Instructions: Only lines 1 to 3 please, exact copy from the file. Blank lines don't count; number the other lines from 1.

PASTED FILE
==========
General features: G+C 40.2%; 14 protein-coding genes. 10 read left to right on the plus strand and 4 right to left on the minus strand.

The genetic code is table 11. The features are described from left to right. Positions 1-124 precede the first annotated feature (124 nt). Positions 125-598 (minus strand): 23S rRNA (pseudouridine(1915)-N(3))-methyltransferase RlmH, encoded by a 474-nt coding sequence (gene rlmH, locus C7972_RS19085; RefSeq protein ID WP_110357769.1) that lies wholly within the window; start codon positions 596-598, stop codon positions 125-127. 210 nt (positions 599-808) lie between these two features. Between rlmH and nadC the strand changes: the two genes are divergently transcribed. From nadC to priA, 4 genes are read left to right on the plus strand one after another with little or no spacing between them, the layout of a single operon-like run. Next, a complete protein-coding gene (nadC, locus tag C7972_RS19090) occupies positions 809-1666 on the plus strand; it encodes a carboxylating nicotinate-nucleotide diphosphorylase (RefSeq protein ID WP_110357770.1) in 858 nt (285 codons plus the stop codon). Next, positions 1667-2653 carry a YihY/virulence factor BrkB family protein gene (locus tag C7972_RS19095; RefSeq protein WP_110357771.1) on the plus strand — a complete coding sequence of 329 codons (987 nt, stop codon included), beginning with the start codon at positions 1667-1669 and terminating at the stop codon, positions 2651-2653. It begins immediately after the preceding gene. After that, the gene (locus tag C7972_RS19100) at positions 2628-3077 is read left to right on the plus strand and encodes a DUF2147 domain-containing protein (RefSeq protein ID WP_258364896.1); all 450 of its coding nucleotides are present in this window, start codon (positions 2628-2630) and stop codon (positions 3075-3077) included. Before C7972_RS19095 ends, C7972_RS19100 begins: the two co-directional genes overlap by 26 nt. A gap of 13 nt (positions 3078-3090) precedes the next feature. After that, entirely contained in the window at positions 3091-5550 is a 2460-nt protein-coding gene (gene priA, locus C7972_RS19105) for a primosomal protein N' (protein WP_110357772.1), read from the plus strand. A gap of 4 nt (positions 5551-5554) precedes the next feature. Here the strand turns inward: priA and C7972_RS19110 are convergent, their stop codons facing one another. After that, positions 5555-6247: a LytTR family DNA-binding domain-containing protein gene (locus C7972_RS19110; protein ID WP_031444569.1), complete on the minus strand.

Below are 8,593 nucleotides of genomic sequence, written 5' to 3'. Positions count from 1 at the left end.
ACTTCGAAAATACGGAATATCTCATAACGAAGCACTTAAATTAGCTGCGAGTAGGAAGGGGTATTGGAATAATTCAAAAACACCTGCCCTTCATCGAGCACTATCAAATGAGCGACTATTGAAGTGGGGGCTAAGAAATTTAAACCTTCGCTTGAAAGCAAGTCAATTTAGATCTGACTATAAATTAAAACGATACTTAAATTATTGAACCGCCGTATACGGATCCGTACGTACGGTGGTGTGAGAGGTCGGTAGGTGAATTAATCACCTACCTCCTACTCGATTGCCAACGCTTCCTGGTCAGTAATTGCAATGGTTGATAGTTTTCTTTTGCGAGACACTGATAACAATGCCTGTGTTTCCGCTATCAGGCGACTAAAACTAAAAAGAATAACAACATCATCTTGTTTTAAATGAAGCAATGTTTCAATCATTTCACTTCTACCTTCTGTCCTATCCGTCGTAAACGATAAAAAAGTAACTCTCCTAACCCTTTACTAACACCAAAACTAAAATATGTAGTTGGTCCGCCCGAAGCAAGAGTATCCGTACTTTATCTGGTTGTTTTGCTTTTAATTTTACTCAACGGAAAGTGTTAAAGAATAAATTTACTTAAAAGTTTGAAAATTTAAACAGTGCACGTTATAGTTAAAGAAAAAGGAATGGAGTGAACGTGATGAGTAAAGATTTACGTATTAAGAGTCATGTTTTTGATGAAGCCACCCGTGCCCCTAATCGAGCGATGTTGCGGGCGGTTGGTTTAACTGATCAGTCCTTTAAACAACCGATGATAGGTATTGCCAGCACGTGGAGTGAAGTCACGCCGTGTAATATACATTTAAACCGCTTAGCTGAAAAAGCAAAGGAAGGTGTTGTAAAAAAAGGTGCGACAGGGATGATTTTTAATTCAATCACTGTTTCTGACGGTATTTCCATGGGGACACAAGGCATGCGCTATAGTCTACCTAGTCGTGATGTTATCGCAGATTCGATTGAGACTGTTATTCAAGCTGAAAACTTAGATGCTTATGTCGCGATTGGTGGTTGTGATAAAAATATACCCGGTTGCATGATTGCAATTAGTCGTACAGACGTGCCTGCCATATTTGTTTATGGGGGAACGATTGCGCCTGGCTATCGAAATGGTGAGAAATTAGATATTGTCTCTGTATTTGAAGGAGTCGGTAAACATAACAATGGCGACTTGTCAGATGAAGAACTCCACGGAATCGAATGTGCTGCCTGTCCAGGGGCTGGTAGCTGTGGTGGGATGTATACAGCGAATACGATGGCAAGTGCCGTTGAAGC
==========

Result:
General features: G+C 40.2%; 14 protein-coding genes. 10 read left to right on the plus strand and 4 right to left on the minus strand.

The genetic code is table 11. The features are described from left to right. Positions 1-124 precede the first annotated feature (124 nt). Positions 125-598 (minus strand): 23S rRNA (pseudouridine(1915)-N(3))-methyltransferase RlmH, encoded by a 474-nt coding sequence (gene rlmH, locus C7972_RS19085; RefSeq protein ID WP_110357769.1) that lies wholly within the window; start codon positions 596-598, stop codon positions 125-127. 210 nt (positions 599-808) lie between these two features. Between rlmH and nadC the strand changes: the two genes are divergently transcribed. From nadC to priA, 4 genes are read left to right on the plus strand one after another with little or no spacing between them, the layout of a single operon-like run. Next, a complete protein-coding gene (nadC, locus tag C7972_RS19090) occupies positions 809-1666 on the plus strand; it encodes a carboxylating nicotinate-nucleotide diphosphorylase (RefSeq protein ID WP_110357770.1) in 858 nt (285 codons plus the stop codon). Next, positions 1667-2653 carry a YihY/virulence factor BrkB family protein gene (locus tag C7972_RS19095; RefSeq protein WP_110357771.1) on the plus strand — a complete coding sequence of 329 codons (987 nt, stop codon included), beginning with the start codon at positions 1667-1669 and terminating at the stop codon, positions 2651-2653. It begins immediately after the preceding gene. After that, the gene (locus tag C7972_RS19100) at positions 2628-3077 is read left to right on the plus strand and encodes a DUF2147 domain-containing protein (RefSeq protein ID WP_258364896.1); all 450 of its coding nucleotides are present in this window, start codon (positions 2628-2630) and stop codon (positions 3075-3077) included. Before C7972_RS19095 ends, C7972_RS19100 begins: the two co-directional genes overlap by 26 nt. A gap of 13 nt (positions 3078-3090) precedes the next feature. After that, entirely contained in the window at positions 3091-5550 is a 2460-nt protein-coding gene (gene priA, locus C7972_RS19105) for a primosomal protein N' (protein WP_110357772.1), read from the plus strand. A gap of 4 nt (positions 5551-5554) precedes the next feature. Here the strand turns inward: priA and C7972_RS19110 are convergent, their stop codons facing one another. After that, positions 5555-6247: a LytTR family DNA-binding domain-containing protein gene (locus C7972_RS19110; protein ID WP_031444569.1), complete on the minus strand.

Below are 8,593 nucleotides of genomic sequence, written 5' to 3'. Positions count from 1 at the left end.